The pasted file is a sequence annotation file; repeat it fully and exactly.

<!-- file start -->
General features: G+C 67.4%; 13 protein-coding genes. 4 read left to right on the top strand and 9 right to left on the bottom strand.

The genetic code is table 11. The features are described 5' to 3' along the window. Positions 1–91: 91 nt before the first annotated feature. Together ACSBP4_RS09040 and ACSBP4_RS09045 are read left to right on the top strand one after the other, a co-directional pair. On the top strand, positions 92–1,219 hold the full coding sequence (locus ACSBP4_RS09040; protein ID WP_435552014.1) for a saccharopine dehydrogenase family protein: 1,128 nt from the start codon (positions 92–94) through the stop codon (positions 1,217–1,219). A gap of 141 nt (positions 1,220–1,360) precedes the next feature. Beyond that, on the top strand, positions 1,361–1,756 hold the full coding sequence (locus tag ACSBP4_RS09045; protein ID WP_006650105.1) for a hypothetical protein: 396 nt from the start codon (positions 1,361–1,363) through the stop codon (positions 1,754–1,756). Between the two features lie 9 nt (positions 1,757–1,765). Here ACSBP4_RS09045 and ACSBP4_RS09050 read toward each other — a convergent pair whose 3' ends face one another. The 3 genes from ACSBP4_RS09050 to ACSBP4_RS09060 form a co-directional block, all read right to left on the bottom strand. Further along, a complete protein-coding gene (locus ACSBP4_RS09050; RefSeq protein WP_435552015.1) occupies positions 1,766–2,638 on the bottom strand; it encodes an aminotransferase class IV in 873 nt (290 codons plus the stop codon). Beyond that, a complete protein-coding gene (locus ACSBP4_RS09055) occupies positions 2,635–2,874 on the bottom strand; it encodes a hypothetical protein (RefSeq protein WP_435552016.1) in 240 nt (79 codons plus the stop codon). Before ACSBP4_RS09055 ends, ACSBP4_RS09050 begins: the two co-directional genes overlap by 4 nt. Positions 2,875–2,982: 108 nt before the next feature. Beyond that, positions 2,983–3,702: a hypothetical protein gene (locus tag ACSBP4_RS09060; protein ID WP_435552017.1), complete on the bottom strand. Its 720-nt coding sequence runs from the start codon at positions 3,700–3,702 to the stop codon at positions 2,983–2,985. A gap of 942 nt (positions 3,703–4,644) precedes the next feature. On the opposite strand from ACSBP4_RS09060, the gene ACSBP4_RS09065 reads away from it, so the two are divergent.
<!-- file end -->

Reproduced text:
General features: G+C 67.4%; 13 protein-coding genes. 4 read left to right on the top strand and 9 right to left on the bottom strand.

The genetic code is table 11. The features are described 5' to 3' along the window. Positions 1–91: 91 nt before the first annotated feature. Together ACSBP4_RS09040 and ACSBP4_RS09045 are read left to right on the top strand one after the other, a co-directional pair. On the top strand, positions 92–1,219 hold the full coding sequence (locus ACSBP4_RS09040; protein ID WP_435552014.1) for a saccharopine dehydrogenase family protein: 1,128 nt from the start codon (positions 92–94) through the stop codon (positions 1,217–1,219). A gap of 141 nt (positions 1,220–1,360) precedes the next feature. Beyond that, on the top strand, positions 1,361–1,756 hold the full coding sequence (locus tag ACSBP4_RS09045; protein ID WP_006650105.1) for a hypothetical protein: 396 nt from the start codon (positions 1,361–1,363) through the stop codon (positions 1,754–1,756). Between the two features lie 9 nt (positions 1,757–1,765). Here ACSBP4_RS09045 and ACSBP4_RS09050 read toward each other — a convergent pair whose 3' ends face one another. The 3 genes from ACSBP4_RS09050 to ACSBP4_RS09060 form a co-directional block, all read right to left on the bottom strand. Further along, a complete protein-coding gene (locus ACSBP4_RS09050; RefSeq protein WP_435552015.1) occupies positions 1,766–2,638 on the bottom strand; it encodes an aminotransferase class IV in 873 nt (290 codons plus the stop codon). Beyond that, a complete protein-coding gene (locus ACSBP4_RS09055) occupies positions 2,635–2,874 on the bottom strand; it encodes a hypothetical protein (RefSeq protein WP_435552016.1) in 240 nt (79 codons plus the stop codon). Before ACSBP4_RS09055 ends, ACSBP4_RS09050 begins: the two co-directional genes overlap by 4 nt. Positions 2,875–2,982: 108 nt before the next feature. Beyond that, positions 2,983–3,702: a hypothetical protein gene (locus tag ACSBP4_RS09060; protein ID WP_435552017.1), complete on the bottom strand. Its 720-nt coding sequence runs from the start codon at positions 3,700–3,702 to the stop codon at positions 2,983–2,985. A gap of 942 nt (positions 3,703–4,644) precedes the next feature. On the opposite strand from ACSBP4_RS09060, the gene ACSBP4_RS09065 reads away from it, so the two are divergent.